Organic Matter Composition at Ocean Station Papa Affects Its Bioavailability, Bacterioplankton Growth Efficiency and the Responding Taxa

Brandon M. Stephens, Keri Opalk, Daniel Petras, Shuting Liu, Jacqueline Comstock, Lihini I. Aluwihare, Dennis A. Hansell, Craig A. Carlson

Research output: Contribution to journalArticlepeer-review

3 Scopus citations


The bioavailability of organic matter (OM) to marine heterotrophic bacterioplankton is determined by both the chemical composition of OM and the microbial community composition. In the current study, changes in OM bioavailability were identified at Ocean Station Papa as part of the 2018 Export Processes in the Ocean from Remote Sensing (EXPORTS) field study. Removal rates of carbon (C) in controlled experiments were significantly correlated with the initial composition of total hydrolyzable amino acids, and C removal rates were high when the amino acid degradation index suggested a more labile composition. Carbon remineralization rates averaged 0.19 ± 0.08 μmol C L–1 d–1 over 6–10 days while bacterial growth efficiencies averaged 31 ± 7%. Amino acid composition and tandem mass spectrometry analysis of compound classes also revealed transformations to a more degraded OM composition during experiments. There was a log2-fold increase in the relative abundances of 16S rDNA-resolved bacterioplankton taxa in most experiments by members of the Methylophilaceae family (OM43 genus) and KI89A order. Additionally, when OM was more bioavailable, relative abundances increased by at least threefold for the classes Bacteroidetes (Flavobacteriaceae NS2b genus), Alphaproteobacteria (Rhodobacteraceae Sulfitobacter genus), and Gammaproteobacteria (Alteromonadales and Ectothiorhodospiraceae orders). Our data suggest that a diverse group of bacterioplankton was responsible for removing organic carbon and altering the OM composition to a more degraded state. Elevated community diversity, as inferred from the Shannon–Wiener H index, may have contributed to relatively high growth efficiencies by the bacterioplankton. The data presented here shed light on the interconnections between OM bioavailability and key bacterioplankton taxa for the degradation of marine OM.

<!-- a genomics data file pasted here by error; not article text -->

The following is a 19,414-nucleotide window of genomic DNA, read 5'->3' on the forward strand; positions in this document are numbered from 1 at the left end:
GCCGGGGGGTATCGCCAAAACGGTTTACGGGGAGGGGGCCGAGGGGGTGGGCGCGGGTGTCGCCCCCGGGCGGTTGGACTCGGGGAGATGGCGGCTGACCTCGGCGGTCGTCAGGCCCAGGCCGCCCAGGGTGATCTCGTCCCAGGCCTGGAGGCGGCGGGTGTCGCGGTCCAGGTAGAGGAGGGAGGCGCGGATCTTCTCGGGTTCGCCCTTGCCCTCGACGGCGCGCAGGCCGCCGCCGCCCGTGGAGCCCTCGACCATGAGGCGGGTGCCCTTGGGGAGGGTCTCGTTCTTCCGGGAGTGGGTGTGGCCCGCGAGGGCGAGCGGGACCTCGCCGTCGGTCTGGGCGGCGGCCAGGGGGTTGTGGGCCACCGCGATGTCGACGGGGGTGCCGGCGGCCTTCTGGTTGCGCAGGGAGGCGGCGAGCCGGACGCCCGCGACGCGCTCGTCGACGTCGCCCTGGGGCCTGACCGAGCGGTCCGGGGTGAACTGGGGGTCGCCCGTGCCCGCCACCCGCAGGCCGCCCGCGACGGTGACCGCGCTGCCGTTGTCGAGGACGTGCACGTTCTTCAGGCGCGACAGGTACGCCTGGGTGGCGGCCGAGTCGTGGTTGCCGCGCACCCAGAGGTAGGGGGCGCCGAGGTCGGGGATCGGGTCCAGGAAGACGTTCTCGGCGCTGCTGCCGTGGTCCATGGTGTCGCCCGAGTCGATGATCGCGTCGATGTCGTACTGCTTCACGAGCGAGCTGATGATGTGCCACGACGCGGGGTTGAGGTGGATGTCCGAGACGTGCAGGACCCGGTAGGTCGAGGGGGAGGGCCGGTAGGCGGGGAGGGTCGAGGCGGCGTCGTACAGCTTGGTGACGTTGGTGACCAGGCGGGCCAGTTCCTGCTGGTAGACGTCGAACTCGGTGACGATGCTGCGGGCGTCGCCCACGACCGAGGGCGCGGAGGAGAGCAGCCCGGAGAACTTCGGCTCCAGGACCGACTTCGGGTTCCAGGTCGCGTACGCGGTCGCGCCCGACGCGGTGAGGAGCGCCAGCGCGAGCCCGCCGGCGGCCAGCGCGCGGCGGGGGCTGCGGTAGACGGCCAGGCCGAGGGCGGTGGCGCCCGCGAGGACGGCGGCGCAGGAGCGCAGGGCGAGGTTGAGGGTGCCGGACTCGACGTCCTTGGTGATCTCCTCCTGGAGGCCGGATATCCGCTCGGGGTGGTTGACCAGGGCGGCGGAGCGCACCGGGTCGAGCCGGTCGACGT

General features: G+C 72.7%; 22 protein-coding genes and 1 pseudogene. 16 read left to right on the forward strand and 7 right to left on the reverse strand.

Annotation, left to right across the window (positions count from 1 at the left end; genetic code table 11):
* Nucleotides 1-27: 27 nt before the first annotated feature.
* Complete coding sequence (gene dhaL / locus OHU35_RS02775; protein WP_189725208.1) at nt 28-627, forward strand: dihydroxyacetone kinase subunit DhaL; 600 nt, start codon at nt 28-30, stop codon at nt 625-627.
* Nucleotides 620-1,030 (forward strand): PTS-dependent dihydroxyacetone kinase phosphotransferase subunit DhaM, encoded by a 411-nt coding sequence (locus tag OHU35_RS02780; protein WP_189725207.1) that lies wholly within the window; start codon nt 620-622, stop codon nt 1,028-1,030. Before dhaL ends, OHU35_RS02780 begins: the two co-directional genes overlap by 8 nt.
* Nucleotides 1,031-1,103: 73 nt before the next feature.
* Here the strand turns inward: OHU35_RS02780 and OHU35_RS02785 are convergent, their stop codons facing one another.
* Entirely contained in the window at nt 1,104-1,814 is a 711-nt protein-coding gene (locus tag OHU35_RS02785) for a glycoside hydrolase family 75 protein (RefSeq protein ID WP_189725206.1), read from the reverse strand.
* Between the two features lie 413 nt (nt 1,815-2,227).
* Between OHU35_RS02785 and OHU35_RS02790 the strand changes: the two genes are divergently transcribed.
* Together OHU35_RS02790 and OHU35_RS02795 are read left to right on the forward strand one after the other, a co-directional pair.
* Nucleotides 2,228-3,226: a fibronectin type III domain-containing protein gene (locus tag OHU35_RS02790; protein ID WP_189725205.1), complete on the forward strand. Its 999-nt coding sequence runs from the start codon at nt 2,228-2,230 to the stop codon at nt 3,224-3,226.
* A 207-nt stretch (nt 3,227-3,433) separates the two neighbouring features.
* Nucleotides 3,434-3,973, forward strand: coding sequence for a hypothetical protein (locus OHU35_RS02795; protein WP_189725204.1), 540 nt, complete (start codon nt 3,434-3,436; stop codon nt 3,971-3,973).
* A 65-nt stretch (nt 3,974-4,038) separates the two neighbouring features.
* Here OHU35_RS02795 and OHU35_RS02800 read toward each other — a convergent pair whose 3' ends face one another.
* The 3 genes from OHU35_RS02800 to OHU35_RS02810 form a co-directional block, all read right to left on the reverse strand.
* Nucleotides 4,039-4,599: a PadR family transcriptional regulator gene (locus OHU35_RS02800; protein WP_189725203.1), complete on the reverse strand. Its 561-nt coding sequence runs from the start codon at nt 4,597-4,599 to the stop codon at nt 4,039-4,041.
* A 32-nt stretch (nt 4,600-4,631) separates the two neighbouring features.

Original languageEnglish (US)
Article number590273
JournalFrontiers in Marine Science
StatePublished - Dec 10 2020
Externally publishedYes


  • 16S rDNA
  • LC-MS/MS
  • Ocean Station Papa
  • alpha diversity
  • bacterial growth efficiency
  • dissolved organic matter
  • organic matter remineralization
  • total hydrolyzable amino acids

ASJC Scopus subject areas

  • Oceanography
  • Global and Planetary Change
  • Aquatic Science
  • Water Science and Technology
  • Environmental Science (miscellaneous)
  • Ocean Engineering


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